The EU will have a key role to play in another area crucial to the future direction of the British economy: environmental policy as through emissions targets under the European Emissions Trading Scheme. The requirement to cut our carbon emissions significantly will shape the growth of the economy in future.
But rather than waiting for targets to bite, we need to imagine what a low carbon economy looks like and start taking decisions to move the economy in that direction.
A low-carbon economy is both an opportunity and a challenge. Properly handled, it can offer both greater security of supply and competitive costs.
The move towards green technologies heralds the possibility of several new emerging markets. Britain should be ahead of the curve.
It is encouraging to see thirteen major companies arguing the case for lower emissions targets in order to boost innovation as they did last week.
We see no justification however for the Prime Minister’s strong enthusiasm for a new generation of nuclear power stations. The Cabinet Office in 2003 produced a review endorsed by the Prime Minister at the time outlining a non-nuclear strategy. Liberal Democrats share that vision. Our policies would deliver energy security through investing in renewables, energy efficiency, micro-generation and carbon capture technologies, without the need for new nuclear power.
Significant questions remain unanswered about the commercial viability of a new generation of power stations and about the management of the financial and environmental risks.
No private company will invest in nuclear power without massive public subsidies or a rigging of the market.
No sensible government should guarantee to meet unknown decommissioning costs when the present generation of nuclear power stations may cost up to £90 billion to clean-up. But the alternative is equally damaging: business would pay a heavy price in a rigged market that passed these costs on to energy consumers.
Investment in nuclear will discourage investment in other technologies that could supply capacity.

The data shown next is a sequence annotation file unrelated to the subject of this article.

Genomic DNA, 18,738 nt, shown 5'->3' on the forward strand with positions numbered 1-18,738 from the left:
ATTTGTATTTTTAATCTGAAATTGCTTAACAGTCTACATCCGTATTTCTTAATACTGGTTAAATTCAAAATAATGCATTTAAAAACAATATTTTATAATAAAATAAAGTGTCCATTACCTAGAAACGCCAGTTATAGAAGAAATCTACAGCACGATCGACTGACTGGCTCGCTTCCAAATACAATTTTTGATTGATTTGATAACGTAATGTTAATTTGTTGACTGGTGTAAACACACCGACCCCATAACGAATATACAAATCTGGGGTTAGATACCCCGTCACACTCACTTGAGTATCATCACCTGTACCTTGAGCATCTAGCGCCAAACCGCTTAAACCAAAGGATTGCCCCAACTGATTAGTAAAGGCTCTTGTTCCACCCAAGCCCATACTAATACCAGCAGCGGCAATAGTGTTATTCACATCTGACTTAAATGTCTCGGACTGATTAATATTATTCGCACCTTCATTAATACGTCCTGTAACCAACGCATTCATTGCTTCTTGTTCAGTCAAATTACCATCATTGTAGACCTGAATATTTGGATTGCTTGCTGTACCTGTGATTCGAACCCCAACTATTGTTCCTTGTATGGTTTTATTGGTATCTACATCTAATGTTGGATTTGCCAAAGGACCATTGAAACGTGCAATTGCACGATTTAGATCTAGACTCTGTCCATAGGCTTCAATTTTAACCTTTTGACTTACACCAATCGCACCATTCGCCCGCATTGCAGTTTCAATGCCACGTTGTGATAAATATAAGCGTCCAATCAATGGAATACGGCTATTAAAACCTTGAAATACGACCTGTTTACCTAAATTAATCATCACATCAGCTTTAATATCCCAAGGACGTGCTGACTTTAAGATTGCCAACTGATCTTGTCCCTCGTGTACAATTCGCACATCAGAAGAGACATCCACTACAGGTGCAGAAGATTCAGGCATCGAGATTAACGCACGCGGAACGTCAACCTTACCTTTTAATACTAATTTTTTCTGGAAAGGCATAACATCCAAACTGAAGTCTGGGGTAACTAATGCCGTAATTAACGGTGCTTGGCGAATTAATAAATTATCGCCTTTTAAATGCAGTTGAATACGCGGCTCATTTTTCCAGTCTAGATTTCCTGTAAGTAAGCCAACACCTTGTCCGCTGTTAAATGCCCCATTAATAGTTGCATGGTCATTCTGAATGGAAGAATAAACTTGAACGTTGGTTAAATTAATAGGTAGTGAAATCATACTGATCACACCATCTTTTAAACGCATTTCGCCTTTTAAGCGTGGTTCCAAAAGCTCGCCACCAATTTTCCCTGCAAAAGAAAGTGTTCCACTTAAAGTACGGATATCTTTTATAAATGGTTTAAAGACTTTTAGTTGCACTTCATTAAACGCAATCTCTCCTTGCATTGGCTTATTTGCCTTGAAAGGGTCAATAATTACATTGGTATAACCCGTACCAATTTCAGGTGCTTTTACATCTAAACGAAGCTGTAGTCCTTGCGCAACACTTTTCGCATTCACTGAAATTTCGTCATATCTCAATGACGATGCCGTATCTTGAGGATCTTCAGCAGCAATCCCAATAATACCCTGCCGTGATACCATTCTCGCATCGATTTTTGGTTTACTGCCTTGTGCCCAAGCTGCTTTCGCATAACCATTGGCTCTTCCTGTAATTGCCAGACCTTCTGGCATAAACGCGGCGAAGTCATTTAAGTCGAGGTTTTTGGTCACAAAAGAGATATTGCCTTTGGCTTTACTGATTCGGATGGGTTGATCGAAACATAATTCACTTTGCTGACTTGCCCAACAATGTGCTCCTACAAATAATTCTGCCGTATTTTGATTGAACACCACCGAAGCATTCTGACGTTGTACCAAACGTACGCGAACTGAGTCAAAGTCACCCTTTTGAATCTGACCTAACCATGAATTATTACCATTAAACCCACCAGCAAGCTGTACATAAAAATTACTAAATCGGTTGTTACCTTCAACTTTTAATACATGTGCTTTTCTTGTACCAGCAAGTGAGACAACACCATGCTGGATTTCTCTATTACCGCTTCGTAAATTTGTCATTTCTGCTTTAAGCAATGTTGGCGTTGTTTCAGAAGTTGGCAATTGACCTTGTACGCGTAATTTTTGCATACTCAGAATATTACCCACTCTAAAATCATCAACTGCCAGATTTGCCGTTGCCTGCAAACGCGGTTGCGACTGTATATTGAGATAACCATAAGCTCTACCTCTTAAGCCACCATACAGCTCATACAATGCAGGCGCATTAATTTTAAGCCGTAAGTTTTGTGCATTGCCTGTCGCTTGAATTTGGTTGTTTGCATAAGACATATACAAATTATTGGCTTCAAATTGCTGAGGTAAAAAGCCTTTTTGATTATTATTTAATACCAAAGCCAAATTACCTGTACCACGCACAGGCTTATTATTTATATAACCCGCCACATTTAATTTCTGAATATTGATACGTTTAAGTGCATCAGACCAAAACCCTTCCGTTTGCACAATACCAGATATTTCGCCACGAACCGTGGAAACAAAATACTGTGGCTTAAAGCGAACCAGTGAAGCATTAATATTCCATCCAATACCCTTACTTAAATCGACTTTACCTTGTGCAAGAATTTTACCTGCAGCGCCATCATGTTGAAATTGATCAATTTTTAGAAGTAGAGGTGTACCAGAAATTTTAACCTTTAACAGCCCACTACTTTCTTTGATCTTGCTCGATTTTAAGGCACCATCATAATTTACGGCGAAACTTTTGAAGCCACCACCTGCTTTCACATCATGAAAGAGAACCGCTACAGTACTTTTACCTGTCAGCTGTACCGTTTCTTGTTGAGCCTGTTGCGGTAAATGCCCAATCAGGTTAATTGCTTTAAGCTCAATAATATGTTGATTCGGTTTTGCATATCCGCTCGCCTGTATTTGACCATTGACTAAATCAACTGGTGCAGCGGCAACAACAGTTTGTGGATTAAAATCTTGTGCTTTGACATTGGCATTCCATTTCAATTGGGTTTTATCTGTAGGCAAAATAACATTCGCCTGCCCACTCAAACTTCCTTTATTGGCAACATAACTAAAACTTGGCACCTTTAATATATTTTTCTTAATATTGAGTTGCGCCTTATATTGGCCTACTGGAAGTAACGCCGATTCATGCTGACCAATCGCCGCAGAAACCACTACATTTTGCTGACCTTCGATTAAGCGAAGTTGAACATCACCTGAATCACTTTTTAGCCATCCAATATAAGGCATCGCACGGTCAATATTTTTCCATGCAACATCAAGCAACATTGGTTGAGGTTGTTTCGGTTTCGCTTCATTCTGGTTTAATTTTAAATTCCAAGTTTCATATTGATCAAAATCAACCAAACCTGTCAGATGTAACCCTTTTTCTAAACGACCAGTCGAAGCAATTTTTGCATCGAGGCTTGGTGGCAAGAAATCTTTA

There is little doubt in my mind that a decision to ‘go nuclear’ will crowd out investment in renewable energy sources to the detriment of the country and the renewables industry.
In his rush for a legacy the Prime Minister is in danger of hanging several mill-stones around the neck of the British economy. Nuclear power is one, timidity on pensions reform is another.
Of the five tests set by John Hutton for “a pensions settlement for the 21st century”, only one is likely to be fully met.
Their proposals do not promote fairness in the system – unless there is a dramatic increase in the number of people entitled to receive a full state pension the indexing of pensions from 2012 will only benefit the wealthiest pensioners.
Their proposals do not radically simplify the system – means testing will be extended over the next 6 years consolidating greater complexity in the system. The continuation of the contributory principle for the state pension will only maintain the high level of complexity in the system, making pension entitlement in each year very unclear.
Their proposals do not do enough to promote personal responsibility- means testing will not be reduced- and the system will continue to act as a disincentive to save for many. The plans put forward by Labour are not sustainable and fail to deliver a settlement for the 21st century.
A decent Citizen’s Pension means that we could move away from mass means-testing of pensioners, and make sure that every pensioner gets their full entitlement. Scrapping mass means-testing will create much more simplicity and transparency for people planning for their retirement.
Basing the pension on residency and not contributions would be simpler and would extend coverage, especially to women.
Equally, with a stable Citizen’s Pension as a base, employers should find it easier to determine an affordable and sustainable approach to their own occupational pensions schemes.
We want to see as many people as possible with an additional, personal pension, which is not controlled by the state.
We support the use of the power of inertia to boost pensions, by requiring all employees ultimately to be opted into a pension, which they would be able to opt out of.
And public sector pension schemes must be put on a fair and sound footing not given an unfair advantage over private sector.
New Labour has had mixed success managing the economy but for the sake of competitiveness and efficiency, we now need a breath a fresh of air.
A return to liberal principle of fair competition in the economy, without unnecessary government interference, but also without government bail-outs,
In short, a return to liberal common sense.